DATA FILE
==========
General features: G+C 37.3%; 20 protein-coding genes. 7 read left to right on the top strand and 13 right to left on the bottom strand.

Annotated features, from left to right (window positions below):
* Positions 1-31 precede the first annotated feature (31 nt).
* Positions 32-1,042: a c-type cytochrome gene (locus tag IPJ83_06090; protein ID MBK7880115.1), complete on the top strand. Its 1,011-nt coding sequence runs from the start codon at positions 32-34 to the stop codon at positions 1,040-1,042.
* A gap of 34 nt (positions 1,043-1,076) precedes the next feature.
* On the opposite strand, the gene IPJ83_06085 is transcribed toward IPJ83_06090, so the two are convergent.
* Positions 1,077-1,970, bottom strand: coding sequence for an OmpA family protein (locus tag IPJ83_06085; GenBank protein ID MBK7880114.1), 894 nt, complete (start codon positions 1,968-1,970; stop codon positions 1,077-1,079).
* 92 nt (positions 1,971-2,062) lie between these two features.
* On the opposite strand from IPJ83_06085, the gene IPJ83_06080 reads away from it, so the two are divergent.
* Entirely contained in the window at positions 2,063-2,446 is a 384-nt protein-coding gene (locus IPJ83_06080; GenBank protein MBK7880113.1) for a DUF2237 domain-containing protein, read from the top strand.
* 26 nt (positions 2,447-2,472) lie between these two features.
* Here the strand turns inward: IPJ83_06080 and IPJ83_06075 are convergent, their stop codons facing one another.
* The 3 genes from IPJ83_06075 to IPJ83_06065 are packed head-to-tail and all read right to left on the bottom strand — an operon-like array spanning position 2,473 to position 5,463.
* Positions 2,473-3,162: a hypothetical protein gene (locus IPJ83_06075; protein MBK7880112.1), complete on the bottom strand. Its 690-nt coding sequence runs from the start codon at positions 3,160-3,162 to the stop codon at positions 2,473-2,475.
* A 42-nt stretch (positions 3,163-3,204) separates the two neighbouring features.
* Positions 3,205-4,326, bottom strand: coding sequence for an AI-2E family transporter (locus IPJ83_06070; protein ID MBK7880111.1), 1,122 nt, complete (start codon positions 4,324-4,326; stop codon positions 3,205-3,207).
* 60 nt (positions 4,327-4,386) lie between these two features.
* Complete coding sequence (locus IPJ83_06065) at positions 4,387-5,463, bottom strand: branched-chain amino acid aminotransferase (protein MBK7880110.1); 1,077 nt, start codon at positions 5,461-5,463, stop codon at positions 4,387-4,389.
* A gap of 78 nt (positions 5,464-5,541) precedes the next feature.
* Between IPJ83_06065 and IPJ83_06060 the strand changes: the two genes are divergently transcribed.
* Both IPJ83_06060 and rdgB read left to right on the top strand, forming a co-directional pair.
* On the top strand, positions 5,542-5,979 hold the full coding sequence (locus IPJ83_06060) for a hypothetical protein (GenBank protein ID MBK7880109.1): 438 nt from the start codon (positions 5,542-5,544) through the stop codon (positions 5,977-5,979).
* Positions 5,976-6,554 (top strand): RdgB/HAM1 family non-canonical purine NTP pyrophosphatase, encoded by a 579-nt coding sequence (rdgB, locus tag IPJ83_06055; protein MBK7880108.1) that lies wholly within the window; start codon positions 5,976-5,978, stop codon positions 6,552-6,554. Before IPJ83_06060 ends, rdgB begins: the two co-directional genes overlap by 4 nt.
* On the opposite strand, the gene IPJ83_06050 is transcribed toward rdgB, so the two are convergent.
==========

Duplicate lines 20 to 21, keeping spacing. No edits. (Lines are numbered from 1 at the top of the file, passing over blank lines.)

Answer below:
* Between IPJ83_06065 and IPJ83_06060 the strand changes: the two genes are divergently transcribed.
* Both IPJ83_06060 and rdgB read left to right on the top strand, forming a co-directional pair.